Eighty-one-year-old Modesto resident Geraldine Dumolt said she was shocked when she recently opened her property tax bill for her mobile home and saw it was for $145.56.
She said in recent years she has paid at most nominal amounts in property taxes — for instance, about $26 in one year — and in some years nothing because the assessed value of her 1970 mobile home was so low. Dumolt — who lives in the Silverwood Mobile Home Park — said her monthly income is $1,173 a month so she has to make every dollar count. She pays $629 a month to rent her space in the park.
“I didn’t expect it,” she said. “I didn’t think I’d every have to pay taxes again on this old mobile home.”
Dumolt is not alone.
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The Stanislaus County assessor’s office has switched to a new way to calculate the assessed values of mobile and modular homes in response to a routine State Board of Equalization audit that recommended the change. That has caused assessed values to increase by 80 percent on average this year. A higher assessed value means a bigger property tax bill.
There are about 4,300 mobile and modular homes in Stanislaus County, and the assessor’s office recalculated the values of roughly 3,300 of them based on what is called a market review. (The reasons are complicated on why reviews were not required for all of the homes.)
While the average increase is 80 percent, the increases vary. Assessor Don Gaekle said the assessed values for 185 homes increased by at least 200 percent, with 13 of them seeing increases of 300 percent or more. Again, that translates into higher property tax bills. But he said the change in calculating assessed values — which involves using different cost tables and depreciation factors — has produced “values that align favorably with actual sales data in most cases.”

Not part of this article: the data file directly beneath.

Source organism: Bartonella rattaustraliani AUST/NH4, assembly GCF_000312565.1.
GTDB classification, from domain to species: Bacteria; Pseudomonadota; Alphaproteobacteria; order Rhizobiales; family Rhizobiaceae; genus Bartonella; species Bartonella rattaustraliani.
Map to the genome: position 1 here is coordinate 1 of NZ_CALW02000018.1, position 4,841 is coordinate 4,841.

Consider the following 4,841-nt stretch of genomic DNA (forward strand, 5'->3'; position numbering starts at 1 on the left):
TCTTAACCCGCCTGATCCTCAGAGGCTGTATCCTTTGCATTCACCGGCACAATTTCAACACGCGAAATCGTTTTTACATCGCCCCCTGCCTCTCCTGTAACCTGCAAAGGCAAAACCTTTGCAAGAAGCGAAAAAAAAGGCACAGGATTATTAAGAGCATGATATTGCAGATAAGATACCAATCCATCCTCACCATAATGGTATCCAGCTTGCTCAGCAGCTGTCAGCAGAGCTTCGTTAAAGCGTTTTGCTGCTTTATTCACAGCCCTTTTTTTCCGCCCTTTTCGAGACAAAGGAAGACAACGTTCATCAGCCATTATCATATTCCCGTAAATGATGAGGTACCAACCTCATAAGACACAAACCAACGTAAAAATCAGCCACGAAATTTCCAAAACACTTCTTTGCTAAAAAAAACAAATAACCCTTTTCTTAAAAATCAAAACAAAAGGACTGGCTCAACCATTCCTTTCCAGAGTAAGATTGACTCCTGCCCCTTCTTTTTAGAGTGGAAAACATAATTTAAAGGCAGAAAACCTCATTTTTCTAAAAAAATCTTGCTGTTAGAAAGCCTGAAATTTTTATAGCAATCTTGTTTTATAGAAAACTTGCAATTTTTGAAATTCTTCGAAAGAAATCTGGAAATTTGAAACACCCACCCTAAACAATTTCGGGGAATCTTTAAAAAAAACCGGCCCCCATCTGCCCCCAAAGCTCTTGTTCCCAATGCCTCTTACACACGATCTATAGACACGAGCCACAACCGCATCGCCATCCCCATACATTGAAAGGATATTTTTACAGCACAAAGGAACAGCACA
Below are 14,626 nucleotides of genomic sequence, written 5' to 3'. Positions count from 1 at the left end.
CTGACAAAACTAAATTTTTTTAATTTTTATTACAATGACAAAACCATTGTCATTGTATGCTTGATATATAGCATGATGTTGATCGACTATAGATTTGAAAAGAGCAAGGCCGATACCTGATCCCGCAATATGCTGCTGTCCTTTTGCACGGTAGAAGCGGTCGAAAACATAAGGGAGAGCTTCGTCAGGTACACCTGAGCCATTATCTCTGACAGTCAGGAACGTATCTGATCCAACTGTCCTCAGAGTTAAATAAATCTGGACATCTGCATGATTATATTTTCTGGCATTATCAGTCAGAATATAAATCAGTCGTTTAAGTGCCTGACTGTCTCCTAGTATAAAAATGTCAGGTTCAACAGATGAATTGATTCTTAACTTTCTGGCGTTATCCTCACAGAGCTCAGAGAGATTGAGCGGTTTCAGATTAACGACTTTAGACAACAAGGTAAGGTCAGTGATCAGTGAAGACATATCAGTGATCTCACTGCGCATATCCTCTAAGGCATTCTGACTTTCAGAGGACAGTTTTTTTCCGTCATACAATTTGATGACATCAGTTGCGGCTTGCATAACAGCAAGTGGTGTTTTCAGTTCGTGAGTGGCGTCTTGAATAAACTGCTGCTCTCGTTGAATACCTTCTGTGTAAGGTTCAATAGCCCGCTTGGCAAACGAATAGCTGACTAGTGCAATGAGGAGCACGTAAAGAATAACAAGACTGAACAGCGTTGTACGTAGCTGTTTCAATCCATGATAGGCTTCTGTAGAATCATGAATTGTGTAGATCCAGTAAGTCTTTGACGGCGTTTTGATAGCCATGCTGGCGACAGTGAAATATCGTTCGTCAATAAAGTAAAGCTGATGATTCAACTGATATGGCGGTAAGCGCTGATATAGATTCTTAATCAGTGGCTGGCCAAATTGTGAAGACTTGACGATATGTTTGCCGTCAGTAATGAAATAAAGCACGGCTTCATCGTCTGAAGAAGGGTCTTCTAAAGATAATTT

Gaekle said he understands this is a big deal for the homeowners. “We’ve gotten a lot of calls,” he said, “probably dozens. ... People are concerned about the increases and are asking why.”
Jackaline Cottrell, 89, who also lives in Silverwood Mobile Home Park, said she wishes the county would have given her and others advance notice of the higher property tax bills. Cottrell said her bill more than doubled this year to about $91. “I think it would have been nice if I had known about this.”
Gaekle said in hindsight his office should have notified mobile and modular home owners about the change in calculating the values. “I should have made sure there was more effort that more information got out,” he said.
Gaekle said owners of mobile and modular homes should not expect another big jump in next year’s property tax bills. He said the switch to the new way to calculate assessed values was a one-time adjustment.
Kevin Valine: 209-578-2316
What to do
Stanislaus County Assessor Don Gaekle urges mobile and modular home owners with questions about their assessments to call his office at 209-525-6461. He also said the property tax bills have information on how owners can appeal the assessments. Nov. 30 is the deadline to file an appeal.